A nurse observes a catatonic patient standing immobile, facing the wall with one arm extended in a salute. The patient remains immobile in this position for 15 minutes, moving only when the nurse gently lowers the arm. What is the name of this phenomenon?
a. Echolalia
b. Waxy flexibility
c. Depersonalization
d. Thought withdrawal

Waxy flexibility is the ability to hold distorted postures for extended periods of time, as though the patient were molded in wax. Echolalia is a speech pattern. Depersonalization refers to a feeling state. Thought withdrawal refers to an alteration in thinking.


A patient is experiencing delusions of persecution about being poisoned. The patient has refused all hospital meals for 3 days. Which intervention is most likely to be acceptable to the patient?
a. Allowing the patient supervised access to food vending machines
b. Allowing the patient to phone a local restaurant to deliver meals
c. Offering to taste each portion on the tray for the patient
d. Providing tube feedings or total parenteral nutrition

The patient who is delusional about food being poisoned is likely to believe restaurant food might still be poisoned and to say that the staff member tasting the food has taken an antidote to the poison before tasting. Attempts to tube feed or give nutrition intravenously are seen as aggressive and usually promote violence. Patients perceive foods in sealed containers, packages, or natural shells as being safer.


A community mental health nurse wants to establish a relationship with a very withdrawn patient diagnosed with schizophrenia. The patient lives at home with a supportive family. Select the nurse’s best plan.
a. Visit daily for 4 days, then every other day for 1 week; stay with patient for 20 minutes, accept silence; state when the nurse will return.
b. Arrange to spend 1 hour each day with the patient; focus on asking questions about what the patient is thinking or experiencing; avoid silences.
c. Visit twice daily; sit beside the patient with a hand on the patient’s arm; leave if the patient does not respond within 10 minutes.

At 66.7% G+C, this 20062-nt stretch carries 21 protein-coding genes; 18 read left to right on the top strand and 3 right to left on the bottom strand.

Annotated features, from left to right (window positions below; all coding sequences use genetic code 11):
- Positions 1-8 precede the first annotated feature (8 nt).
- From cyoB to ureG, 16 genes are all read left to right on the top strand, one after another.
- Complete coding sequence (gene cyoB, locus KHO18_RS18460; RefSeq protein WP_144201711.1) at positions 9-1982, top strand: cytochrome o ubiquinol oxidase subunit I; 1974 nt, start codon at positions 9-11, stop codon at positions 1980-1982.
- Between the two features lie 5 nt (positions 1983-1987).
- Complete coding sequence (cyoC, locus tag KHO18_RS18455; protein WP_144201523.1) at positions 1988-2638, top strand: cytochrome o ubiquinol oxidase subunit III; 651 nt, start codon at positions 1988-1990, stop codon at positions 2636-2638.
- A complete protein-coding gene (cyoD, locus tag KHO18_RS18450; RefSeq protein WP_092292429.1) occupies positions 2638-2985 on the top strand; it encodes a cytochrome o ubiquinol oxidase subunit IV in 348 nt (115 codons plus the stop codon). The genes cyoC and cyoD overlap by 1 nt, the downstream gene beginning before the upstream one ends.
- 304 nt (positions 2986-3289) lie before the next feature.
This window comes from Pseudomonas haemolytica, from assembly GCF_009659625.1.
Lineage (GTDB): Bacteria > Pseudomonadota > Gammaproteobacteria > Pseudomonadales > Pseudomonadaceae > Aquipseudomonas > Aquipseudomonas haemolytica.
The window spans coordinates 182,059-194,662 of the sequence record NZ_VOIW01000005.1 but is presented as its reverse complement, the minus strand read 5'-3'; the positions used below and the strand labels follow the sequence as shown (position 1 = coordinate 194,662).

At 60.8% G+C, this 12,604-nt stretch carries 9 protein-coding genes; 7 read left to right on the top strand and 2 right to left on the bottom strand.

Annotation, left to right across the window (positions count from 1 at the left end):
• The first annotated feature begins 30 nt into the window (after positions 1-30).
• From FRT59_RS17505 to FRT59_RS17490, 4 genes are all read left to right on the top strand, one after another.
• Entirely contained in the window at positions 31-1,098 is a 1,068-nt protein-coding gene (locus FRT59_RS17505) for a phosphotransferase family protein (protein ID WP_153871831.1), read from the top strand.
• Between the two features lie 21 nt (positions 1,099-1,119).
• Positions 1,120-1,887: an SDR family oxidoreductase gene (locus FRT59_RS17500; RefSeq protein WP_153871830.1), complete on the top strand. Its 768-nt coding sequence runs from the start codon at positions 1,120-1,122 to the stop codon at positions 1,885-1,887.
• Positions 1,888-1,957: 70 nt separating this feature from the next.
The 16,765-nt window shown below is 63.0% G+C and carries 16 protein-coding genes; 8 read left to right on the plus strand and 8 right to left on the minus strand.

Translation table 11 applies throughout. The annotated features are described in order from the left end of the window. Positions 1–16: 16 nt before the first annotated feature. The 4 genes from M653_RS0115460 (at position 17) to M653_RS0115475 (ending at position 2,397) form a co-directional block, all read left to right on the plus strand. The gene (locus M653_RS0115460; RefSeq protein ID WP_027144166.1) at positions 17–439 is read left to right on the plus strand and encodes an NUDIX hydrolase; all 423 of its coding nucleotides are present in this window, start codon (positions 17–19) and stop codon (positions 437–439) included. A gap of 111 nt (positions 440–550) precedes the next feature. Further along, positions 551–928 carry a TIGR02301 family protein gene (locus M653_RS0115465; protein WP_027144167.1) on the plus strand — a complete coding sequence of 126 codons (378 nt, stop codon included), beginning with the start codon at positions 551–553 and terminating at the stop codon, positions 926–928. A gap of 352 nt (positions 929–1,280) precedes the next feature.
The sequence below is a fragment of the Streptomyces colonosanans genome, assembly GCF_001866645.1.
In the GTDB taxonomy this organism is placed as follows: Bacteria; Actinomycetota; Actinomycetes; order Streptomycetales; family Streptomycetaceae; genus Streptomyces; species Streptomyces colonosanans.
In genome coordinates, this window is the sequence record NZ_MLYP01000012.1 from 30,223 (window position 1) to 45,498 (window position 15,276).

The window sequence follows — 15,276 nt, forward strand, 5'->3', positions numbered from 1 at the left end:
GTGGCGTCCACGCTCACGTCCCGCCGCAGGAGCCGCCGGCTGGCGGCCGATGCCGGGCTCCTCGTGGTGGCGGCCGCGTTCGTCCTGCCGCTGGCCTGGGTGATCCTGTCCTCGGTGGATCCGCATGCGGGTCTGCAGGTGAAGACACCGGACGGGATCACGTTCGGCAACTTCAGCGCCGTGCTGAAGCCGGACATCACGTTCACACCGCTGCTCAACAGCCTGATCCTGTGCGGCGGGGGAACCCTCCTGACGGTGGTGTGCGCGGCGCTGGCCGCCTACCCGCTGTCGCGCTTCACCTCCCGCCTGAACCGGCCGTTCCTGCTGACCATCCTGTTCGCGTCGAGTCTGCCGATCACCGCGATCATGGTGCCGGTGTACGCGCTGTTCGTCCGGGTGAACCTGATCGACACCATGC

d. Visit every other day; remind the patient of the nurse’s identity; encourage the patient to talk while the nurse works on reports.


Severe constraints on the community mental health nurse’s time will probably not allow more time than what is mentioned in the correct option; yet, important principles can be used. A severely withdrawn patient should be met “at the patient’s own level,” with silence accepted. Short periods of contact are helpful to minimize both the patient’s and the nurse’s anxiety. Predictability in returning as stated will help build trust. An hour may be too long to sustain a home visit with a withdrawn patient, especially if the nurse persists in levelling a barrage of questions at the patient. Twice-daily visits are probably not possible, and leaving after 10 minutes would be premature. Touch may be threatening. Working on reports suggests the nurse is not interested in the patient.


Which of the following is true for withdrawn patients diagnosed with schizophrenia?
a. They are usually violent toward caregivers.
b. They universally fear sexual involvement with therapists.
c. They exhibit a high degree of hostility as evidenced by rejecting behaviour.
d. They avoid relationships because they become anxious with emotional closeness.

When an individual is suspicious and distrustful and perceives the world and the people in it as potentially dangerous, withdrawal into an inner world can be a defence against uncomfortable levels of anxiety. When someone attempts to establish a relationship with such a patient, the patient’s anxiety rises until trust is established. There is no evidence that withdrawn patients with schizophrenia universally fear sexual involvement with therapists. In most cases, it is untrue that withdrawn patients with schizophrenia are commonly violent or exhibit a high degree of hostility by demonstrating rejecting behaviour.


15. A newly admitted patient diagnosed with schizophrenia says, “The voices are bothering me. They yell and tell me I am bad. I have got to get away from them.” Select the nurse’s most helpful reply.
a. “Do you hear the voices often?”
b. “Do you have a plan for getting away from the voices?”
c. “I’ll stay with you. Focus on what we are talking about, not the voices. ”
d. “Forget the voices and ask some other patients to play cards with you.”

Staying with a distraught patient who is hearing voices serves several purposes: ongoing observation, the opportunity to provide reality orientation, a means of helping to dismiss the voices, the opportunity of forestalling an action that would result in self-injury, and general support to reduce anxiety. Asking if the patient hears voices is not particularly relevant at this point. Asking if the patient plans to “get away from the voices” is relevant for assessment purposes but is less helpful than offering to stay with the patient while encouraging a focus on their discussion. Suggesting playing cards with other patients shifts responsibility for intervention from the nurse to the patient and other patients.


A patient diagnosed with schizophrenia has taken fluphenazine (Modecate) 5 mg po bid for 3 weeks. The nurse now observes a shuffling propulsive gait, a masklike face, and drooling. Which term applies to these symptoms?